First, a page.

Pat O’Day is a Seattle radio and entertainment legend. For about 60 years his voice has been present in the Seattle area through radio and commercials. He’s in the Rock and Roll Hall of Fame radio division and has had influence on the music careers of legends like Elvis Presley and Jimi Hendrix.
Pat’s Dad was a minister in Tacoma that had a daily radio program on KMO. Pat would go to the radio station with him and he wasn’t interested in ministry but he fell in love with radio. His heroes were play by play men who were the stars of KMO Tacoma. Pat would go into his bathroom at home and do play by plays into the bathtub because of the echo. By the time he was nine he knew he wanted to be a radio announcer (what they were called before DJ or personality).
In the early 60’s Pat held dances on Friday nights at a place called the Spanish Castle. The bands in those days had tiny amps that would blow because they would overdrive them. One night that happened and a kid came up to Pat and offered to let them borrow a big amp he had if they would let him stand on the back of the stage and play with them. Years later Pat was handling all the appearances of Jimi Hendrix. One night they were talking and Jimi told him he was that kid.
Jimi Hendrix Death
Pat said Jimi did not die of a drug overdose. He was not a big druggie; he just smoked a little weed and drank. He had trouble sleeping at night so he would take sleeping pills. One night he got sick and started to vomit and since he was in that deep sleep only made it halfway to the bathroom before he collapsed and died.
Three days after Jimi died they found out that his body was still in the morgue in London. His managers had left town and the record company wouldn’t deal with it because of litigation over royalties. So they sent someone to London to claim his body, flew him back to Seattle and paid for the funeral and gravesite.
They did the first Elvis satellite around the world concert. It was the Aloha Concert and it was a two night deal in Hawaii. The first night the band was disappointed because they couldn’t find any White Castle Burgers. Because they had worked so hard Elvis had his plane The Lisa Marie fly to St. Louis and pick up a box of White Castle and fly them back to Hawaii.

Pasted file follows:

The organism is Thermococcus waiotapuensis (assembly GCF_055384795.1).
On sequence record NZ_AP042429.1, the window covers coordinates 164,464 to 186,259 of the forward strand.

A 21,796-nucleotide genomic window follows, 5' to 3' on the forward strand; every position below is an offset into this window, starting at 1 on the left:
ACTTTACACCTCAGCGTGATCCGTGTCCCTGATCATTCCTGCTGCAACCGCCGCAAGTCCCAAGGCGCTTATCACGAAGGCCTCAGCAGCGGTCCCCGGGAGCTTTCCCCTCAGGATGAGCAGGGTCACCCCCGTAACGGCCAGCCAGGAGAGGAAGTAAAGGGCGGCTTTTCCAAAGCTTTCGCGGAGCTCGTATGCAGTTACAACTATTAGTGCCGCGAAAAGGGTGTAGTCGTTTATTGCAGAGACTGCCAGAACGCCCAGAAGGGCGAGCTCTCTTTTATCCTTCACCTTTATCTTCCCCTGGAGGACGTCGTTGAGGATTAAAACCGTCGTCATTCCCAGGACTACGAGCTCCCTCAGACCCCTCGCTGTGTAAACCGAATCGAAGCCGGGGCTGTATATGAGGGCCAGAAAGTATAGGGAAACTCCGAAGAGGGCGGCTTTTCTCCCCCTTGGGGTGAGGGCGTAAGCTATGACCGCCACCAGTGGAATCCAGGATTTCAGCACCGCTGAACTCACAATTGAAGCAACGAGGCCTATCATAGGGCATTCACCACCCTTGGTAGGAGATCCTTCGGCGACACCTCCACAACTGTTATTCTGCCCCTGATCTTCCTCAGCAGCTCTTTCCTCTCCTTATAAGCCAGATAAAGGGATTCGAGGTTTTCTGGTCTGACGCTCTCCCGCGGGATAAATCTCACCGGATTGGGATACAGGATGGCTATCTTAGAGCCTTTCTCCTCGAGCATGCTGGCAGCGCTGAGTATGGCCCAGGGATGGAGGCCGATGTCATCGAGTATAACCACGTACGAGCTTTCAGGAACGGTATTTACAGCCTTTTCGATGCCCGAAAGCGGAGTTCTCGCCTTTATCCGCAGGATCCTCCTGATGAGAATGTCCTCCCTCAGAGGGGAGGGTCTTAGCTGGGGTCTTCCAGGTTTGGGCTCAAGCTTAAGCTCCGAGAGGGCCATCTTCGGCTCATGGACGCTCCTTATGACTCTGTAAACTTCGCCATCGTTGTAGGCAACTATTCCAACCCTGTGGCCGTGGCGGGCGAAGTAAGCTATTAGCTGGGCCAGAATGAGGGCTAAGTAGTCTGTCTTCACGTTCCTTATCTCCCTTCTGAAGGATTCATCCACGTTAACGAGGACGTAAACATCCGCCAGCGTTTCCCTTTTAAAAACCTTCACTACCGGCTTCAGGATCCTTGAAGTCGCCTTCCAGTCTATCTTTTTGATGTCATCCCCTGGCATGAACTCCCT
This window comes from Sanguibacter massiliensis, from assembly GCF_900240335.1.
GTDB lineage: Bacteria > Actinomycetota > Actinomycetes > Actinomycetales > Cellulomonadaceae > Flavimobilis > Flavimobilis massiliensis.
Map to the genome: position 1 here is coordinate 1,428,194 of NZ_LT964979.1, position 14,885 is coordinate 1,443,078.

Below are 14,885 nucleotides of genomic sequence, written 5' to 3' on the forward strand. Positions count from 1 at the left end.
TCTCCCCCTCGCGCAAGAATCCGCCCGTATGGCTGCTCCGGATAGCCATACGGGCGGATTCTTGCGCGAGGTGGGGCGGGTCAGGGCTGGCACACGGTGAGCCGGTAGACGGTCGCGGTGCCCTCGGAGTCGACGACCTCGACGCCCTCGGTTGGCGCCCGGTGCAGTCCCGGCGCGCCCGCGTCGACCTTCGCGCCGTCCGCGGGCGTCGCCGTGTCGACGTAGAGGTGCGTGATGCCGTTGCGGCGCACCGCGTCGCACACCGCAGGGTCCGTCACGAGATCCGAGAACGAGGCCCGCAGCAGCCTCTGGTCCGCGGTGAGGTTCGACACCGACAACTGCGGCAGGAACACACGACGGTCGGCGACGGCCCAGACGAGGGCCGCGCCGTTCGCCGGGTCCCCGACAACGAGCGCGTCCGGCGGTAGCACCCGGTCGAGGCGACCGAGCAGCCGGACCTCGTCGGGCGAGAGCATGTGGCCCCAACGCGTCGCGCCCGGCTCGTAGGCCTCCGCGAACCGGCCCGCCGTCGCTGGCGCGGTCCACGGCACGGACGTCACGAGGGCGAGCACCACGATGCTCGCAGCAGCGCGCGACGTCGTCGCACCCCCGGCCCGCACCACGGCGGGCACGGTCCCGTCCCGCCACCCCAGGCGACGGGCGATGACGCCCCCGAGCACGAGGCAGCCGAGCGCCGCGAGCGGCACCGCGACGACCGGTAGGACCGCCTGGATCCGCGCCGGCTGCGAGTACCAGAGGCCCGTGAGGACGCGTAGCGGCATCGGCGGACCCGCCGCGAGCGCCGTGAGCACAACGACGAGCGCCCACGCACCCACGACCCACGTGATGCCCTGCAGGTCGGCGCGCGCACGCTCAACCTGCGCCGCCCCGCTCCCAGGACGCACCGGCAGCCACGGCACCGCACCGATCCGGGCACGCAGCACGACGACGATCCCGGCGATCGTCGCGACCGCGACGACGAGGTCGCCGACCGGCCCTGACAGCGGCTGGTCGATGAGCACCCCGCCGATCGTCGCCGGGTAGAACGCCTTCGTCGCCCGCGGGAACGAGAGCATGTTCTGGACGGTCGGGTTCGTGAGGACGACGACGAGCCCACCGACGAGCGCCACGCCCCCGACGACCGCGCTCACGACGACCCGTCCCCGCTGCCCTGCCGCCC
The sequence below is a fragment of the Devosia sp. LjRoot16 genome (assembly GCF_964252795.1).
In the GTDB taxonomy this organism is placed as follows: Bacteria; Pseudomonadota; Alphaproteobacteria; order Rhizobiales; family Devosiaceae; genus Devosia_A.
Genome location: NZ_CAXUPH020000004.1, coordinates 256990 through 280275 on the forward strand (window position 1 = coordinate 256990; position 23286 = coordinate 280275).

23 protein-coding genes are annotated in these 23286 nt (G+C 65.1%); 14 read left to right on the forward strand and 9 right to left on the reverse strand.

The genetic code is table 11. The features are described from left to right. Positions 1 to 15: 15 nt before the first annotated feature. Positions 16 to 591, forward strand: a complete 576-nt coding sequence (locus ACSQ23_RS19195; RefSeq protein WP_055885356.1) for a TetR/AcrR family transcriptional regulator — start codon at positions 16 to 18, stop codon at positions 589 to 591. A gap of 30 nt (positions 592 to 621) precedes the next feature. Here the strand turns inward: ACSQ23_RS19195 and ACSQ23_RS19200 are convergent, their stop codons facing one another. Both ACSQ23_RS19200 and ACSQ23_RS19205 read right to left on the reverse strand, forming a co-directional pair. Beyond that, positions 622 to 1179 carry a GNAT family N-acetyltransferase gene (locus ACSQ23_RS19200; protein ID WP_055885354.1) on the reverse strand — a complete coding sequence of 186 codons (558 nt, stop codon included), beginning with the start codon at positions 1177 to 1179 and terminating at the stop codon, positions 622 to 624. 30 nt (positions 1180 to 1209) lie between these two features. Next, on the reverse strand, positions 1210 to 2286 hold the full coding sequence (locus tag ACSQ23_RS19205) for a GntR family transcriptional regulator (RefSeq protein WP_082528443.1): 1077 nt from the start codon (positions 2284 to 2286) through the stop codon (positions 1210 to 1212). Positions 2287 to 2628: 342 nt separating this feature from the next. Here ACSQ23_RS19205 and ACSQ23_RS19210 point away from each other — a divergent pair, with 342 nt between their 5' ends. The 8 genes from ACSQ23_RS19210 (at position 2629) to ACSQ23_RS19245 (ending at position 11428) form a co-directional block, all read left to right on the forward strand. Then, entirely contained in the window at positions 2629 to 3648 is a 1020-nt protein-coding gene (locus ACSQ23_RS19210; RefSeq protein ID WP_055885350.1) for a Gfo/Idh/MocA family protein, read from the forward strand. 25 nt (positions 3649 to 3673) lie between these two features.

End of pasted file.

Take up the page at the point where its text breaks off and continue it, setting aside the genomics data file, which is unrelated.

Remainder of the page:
Thirty days on the road with Led Zeppelin is a lot different than thirty days at Vacation Bible School. They had them stay at only three hotels: The Edgewater Seattle and The Whitehall in Chicago and Houston. The band would get in a lot of trouble and attract a lot of trouble. They would hire the police in those cities to protect them from themselves.
There was another side to Zeppelin which Pat saw one afternoon when he took them over on his boat to Blake Island. They had a picnic and walked along the shore talking and he was dealing with totally normal guys. The showbiz thing was off and they were themselves that day.
Seafair hydroplane races
There isn’t much engagement with the hydroplane races today but they were important back in the day. When hydroplanes took off Seattle had no major league sports. Then a boat that flew on top of the water called the Slow Motion set a speed record on Lake Washington and then went to Detroit and won the gold cup. Seattle didn’t have a clue what a gold cup was but they were so proud to have won something. That drew crowds and got more people involved in the sport. As the city has grown and added professional sports teams, the hydros have slipped in popularity. Pat even helped develop the first turbine powered boat. These jet engines make the boats go much faster but lack the exciting noise people were accustomed to.
Pat’s fears for Seattle
Pat said he fears losing the texture and warmth of the city. He said many of the people who run the city, from the mayor on down, say they want to unite but everything they do is divisive and they have their own little agendas.
Pat is the premier property director for Windermere Real Estate on San Juan Island. He also works with Schick Shadel Hospital, the most successful treatment hospital for alcohol and drug use in the United States. He was a patient there himself 30 years ago.
Pat wrote a book: It Was All Just Rock-‘n’-Roll with many more amazing stories from his life and career.
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